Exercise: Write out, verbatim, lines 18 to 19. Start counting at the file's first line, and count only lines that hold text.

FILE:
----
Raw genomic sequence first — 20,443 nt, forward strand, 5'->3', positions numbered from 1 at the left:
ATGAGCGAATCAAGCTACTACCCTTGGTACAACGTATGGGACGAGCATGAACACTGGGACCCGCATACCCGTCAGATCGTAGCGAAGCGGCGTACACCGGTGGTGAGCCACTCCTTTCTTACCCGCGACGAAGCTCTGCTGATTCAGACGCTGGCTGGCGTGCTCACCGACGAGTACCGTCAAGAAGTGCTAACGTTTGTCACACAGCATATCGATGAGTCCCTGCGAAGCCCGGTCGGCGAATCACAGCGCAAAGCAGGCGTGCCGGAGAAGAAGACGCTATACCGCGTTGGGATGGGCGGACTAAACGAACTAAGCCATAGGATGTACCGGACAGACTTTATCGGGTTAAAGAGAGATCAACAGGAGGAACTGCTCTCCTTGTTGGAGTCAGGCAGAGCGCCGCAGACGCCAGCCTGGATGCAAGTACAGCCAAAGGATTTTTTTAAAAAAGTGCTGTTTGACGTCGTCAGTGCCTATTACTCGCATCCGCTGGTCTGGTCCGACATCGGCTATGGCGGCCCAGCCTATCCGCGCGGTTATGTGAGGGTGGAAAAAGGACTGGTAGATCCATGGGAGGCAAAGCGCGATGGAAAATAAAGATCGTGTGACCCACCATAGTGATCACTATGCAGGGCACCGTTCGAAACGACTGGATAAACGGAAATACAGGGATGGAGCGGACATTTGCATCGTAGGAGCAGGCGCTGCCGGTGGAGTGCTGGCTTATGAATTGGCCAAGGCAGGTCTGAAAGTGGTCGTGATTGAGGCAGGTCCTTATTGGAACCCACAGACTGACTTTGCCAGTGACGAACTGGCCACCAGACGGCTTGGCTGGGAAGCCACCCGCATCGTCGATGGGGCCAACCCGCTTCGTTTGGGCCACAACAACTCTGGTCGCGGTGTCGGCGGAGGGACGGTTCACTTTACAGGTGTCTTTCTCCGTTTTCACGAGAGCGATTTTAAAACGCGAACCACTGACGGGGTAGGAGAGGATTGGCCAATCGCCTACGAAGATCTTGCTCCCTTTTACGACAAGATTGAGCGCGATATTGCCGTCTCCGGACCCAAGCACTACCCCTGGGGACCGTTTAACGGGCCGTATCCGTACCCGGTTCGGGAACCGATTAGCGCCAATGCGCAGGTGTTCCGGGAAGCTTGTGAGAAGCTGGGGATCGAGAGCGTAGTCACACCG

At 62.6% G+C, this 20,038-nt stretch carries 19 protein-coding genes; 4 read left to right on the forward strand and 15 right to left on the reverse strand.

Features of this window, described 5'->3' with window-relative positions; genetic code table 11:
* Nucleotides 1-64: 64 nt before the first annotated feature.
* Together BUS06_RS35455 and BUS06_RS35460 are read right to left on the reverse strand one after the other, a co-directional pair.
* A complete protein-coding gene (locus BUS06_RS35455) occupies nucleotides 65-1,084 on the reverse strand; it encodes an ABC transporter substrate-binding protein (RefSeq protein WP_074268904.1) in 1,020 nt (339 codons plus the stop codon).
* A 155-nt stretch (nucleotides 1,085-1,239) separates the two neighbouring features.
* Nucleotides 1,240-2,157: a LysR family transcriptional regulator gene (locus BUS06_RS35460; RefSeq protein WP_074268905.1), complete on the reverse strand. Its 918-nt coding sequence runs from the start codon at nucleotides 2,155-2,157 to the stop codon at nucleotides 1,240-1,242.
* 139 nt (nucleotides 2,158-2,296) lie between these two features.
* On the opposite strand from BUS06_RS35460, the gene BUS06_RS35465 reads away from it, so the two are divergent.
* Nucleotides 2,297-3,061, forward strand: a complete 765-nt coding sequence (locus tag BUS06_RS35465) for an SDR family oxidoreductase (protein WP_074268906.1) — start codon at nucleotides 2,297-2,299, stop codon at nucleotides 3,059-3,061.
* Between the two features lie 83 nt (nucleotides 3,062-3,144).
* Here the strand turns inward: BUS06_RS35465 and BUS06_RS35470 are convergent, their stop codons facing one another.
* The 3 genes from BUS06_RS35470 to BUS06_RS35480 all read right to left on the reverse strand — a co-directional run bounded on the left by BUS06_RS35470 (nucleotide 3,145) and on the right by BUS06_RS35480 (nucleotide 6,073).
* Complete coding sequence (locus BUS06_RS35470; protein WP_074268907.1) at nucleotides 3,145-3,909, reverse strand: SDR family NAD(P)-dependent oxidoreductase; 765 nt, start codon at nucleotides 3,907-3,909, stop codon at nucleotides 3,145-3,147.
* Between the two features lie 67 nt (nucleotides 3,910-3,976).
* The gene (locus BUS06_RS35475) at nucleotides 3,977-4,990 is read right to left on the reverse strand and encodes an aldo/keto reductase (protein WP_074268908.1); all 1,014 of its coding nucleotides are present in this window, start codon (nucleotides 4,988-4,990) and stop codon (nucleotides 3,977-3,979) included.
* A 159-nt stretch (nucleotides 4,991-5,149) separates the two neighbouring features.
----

* The gene (locus BUS06_RS35475) at nucleotides 3,977-4,990 is read right to left on the reverse strand and encodes an aldo/keto reductase (protein WP_074268908.1); all 1,014 of its coding nucleotides are present in this window, start codon (nucleotides 4,988-4,990) and stop codon (nucleotides 3,977-3,979) included.
* A 159-nt stretch (nucleotides 4,991-5,149) separates the two neighbouring features.